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Mothers Without Strings
|by Tripat Kaur|
There was a time when it was unthinkable for a woman to give up custody rights over her children during divorce proceedings. Increasingly, though, women are beginning to consider the questions 'Do I really want custody?' and 'Is this best for the child?' Mothers find that, in the current social dispensation, when they have custody, it almost frees the fathers from all responsibilities.
"My marriage hasn't been working for sometime now and we have decided to go for a divorce. While Vipul might not have fulfilled my emotional needs, I do realize and appreciate that he is a great father to my four-year old daughter. This is why I am seriously thinking of giving up custody rights over Sonalika. The only issue in my mind is that she might feel that her mother abandoned her to follow her own dreams," says Deepanjali Sarkar*, 34, a Delhi-based media professional.
This raises another pertinent question: Do women opt for custody due to social pressure and internalization of gender roles? Maybe the biggest evidence of this is that all the women this reporter spoke to were ready to talk off-the-record but had reservations about being quoted. "While I believe that that my decision to be a non-custodial parent is in my son's best interests, I will always have to be apologetic about it. This is probably the reason that I still am thinking about it," said Aparna Sachdev, 30, a human resources development executive living in Delhi.
There is also been an increase in the number of divorce cases and the growing acceptability of divorce in India, certainly in urban India. According to a recent survey conducted by 'India Today', a prominent weekly magazine, in four metros - Delhi, Mumbai, Chennai and Kolkata - almost 70 per cent of divorce cases now involve couples below 35 years of age, driven apart by stressful lifestyle and intolerance. The survey also found a dramatic increase in the number of cases filed by women.
"I feel that I am hardly there for the kid anyway because of my long working hours. But we had a good support system at home with my in-laws. With our marriage breaking up, I just feel that my son is very attached to his grandparents, and that I should probably not take that away from him. This makes me feel that it might be better if I am the non-custodial parent. However, I must say that this is possible only in situations where there is no animosity between the couple. I know I can visit my son anytime I feel like it," says Sachdev.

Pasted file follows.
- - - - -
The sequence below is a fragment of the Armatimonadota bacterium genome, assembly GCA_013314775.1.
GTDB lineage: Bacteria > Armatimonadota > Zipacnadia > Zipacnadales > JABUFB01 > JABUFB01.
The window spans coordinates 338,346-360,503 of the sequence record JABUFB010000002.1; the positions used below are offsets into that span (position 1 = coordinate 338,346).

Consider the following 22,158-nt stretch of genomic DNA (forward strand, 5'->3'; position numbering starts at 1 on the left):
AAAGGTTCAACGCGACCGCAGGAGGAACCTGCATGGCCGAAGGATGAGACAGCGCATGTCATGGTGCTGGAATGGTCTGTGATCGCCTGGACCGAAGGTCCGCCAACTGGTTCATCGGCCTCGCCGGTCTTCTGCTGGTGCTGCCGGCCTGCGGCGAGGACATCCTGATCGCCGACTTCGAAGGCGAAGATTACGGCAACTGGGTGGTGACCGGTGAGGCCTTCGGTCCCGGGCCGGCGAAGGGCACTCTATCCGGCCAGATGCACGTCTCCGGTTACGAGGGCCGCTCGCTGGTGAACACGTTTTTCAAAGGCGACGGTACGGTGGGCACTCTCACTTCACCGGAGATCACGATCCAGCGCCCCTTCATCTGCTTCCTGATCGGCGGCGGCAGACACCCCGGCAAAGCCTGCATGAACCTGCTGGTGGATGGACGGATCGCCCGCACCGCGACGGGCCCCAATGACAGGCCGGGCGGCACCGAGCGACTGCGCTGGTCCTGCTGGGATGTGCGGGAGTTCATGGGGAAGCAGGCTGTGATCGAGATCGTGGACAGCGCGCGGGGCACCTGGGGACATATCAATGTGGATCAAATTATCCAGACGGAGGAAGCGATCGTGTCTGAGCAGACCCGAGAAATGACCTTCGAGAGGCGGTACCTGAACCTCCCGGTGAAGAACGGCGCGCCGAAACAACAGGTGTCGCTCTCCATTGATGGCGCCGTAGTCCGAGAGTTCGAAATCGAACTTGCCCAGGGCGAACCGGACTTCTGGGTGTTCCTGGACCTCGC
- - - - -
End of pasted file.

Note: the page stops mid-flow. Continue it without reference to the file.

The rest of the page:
The law highly favors women when it comes to custodial rights. "In most cases, custody is awarded to the mother with visitation rights to the father. Unless the mother is unable to look after the child, she is most likely to get custody. Of late, there are at least some instances where mothers give up custody rights. A case that comes to mind is of a mother who went to the US to pursue further education. Initially she wanted custody, but later realized that it would not work because the child was being pulled in two directions by his parents. Finally, the father got custody of the child," says Osama Suhail, a lawyer dealing with matrimonial cases in Delhi.
Lawyer Mayuri Singh of Lawyers Collective, however, has not observed this trend in her area of work - perhaps suggesting that it might still be restricted to a certain socio-economic strata. "We give legal advice to anybody who needs it, so mostly people who come to us are the ones who cannot afford it. So, in the less financially secure strata of society, I have not come across a woman who willingly gives up custody rights over her children. They do so only when they are unable to financially support the child for one reason or another," says Singh.
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